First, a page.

Lee Rannals for redOrbit.com — Your Universe Online
Ionic wind, or electrohydrodynamic thrust, was first identified in the 1960s. The phenomenon takes place when a current passes between two electrodes, creating a wind in the air between. If enough voltage is applied, the wind produces a thrust without the help of motors or fuel.
Past studies showed the concept of using ionic thrusters instead of jet propulsion for airplanes would be extremely inefficient. However, the MIT team’s findings found the opposite.
Researchers showed ionic wind produces 110 newtons of thrust per kilowatt, compared with a jet engine’s two newtons per kilowatt. They believe ionic wind may be used as a propulsion system for small, lightweight aircraft. Also, because the thrusters would be silent and invisible to infrared, they would be ideal for surveillance vehicles.
“You could imagine all sorts of military or security benefits to having a silent propulsion system with no infrared signature,” says Steven Barrett, an assistant professor of aeronautics and astronautics at MIT.
The ionic thruster consists of a very thin copper electrode, a thicker tube of aluminum, and the air gap in between. It has a lightweight frame that supports the wires, which connects to an electrical power source. Once voltage is applied, the field gradient strips away electrons in nearby air molecules. These ionized molecules are strongly repelled by the corona wire and strongly attracted to the collector. As the cloud of ions moves towards the collector it collides with surrounding neutral air molecules to create a thrust.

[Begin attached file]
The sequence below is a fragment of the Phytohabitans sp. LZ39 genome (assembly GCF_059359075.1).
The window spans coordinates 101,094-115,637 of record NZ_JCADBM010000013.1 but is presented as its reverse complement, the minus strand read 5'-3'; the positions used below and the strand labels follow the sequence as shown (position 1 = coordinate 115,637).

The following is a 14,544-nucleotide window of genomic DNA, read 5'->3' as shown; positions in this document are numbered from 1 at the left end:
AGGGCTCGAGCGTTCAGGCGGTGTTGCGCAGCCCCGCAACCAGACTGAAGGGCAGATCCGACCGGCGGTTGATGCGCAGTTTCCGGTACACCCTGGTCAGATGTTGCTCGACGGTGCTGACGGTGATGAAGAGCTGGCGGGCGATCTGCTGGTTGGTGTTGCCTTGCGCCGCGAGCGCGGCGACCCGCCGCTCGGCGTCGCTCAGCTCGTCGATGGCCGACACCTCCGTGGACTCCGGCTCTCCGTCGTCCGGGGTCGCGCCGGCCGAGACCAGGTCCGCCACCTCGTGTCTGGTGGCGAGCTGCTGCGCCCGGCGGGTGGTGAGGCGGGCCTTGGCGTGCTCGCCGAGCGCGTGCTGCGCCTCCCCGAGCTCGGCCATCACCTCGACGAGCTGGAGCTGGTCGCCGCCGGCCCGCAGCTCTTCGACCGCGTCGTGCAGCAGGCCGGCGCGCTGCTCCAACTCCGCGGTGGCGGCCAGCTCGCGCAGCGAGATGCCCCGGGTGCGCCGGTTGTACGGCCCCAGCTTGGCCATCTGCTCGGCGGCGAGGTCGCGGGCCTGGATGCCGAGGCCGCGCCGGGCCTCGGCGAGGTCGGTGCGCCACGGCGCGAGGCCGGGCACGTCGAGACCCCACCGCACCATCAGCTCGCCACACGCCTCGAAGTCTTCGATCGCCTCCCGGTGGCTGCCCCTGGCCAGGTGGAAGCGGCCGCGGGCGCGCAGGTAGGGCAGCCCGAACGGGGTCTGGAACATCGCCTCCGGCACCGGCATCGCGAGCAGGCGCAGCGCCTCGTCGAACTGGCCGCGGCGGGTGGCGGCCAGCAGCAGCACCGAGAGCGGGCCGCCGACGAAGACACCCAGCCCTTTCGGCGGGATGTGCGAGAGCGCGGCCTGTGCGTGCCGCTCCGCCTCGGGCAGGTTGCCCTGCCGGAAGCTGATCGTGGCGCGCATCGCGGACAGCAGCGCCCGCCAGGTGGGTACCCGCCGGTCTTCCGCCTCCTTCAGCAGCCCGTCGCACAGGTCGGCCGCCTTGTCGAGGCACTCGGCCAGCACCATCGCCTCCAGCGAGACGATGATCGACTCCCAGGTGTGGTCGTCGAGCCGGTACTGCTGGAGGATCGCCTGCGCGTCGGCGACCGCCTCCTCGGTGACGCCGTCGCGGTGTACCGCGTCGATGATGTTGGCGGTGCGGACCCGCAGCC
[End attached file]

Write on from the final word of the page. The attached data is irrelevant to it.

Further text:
The team built a similarly simple setup, and hung the contraption under a suspended digital scale. They then applied tens of thousands of volts, creating enough current to draw power to an incandescent light bulb and altered the distance between the electrodes. According to Barrett, the device was most efficient at producing lower thrust.
“It´s kind of surprising, but if you have a high-velocity jet, you leave in your wake a load of wasted kinetic energy,” said Barrett. “So you want as low-velocity a jet as you can, while still producing enough thrust.” He adds an ionic wind is a good way to produce a low-velocity jet over a large area.
He said one obstacle to overcome is thrust density, which is the amount of thrust produced per given area. These thrusters depend on the wind produced between electrodes, meaning lifting a small aircraft and its electrical power supply would require a very large air gap. Barrett says these thrusters would cover the entire aircraft.
The researchers estimate a small aircraft would need hundreds or thousands of kilovolts to take off. Barrett says power might be supplied by lightweight solar panels or fuel cells.
“The voltages could get enormous,” he said. “But I think that´s a challenge that´s probably solvable.”
One team is preparing to complete a solar-powered flight across the US. The Solar Impulse team will be flying the HB-SIA zero-fuel airplane both day and night, solely on the power of the Sun. The aircraft will be making a coast-to-coast trip across the US, making several stops in key cities along the way.
The plane has a 208 feet wingspan, weighs nearly 3,600 pounds and relies solely on 12,000 solar cells for its power.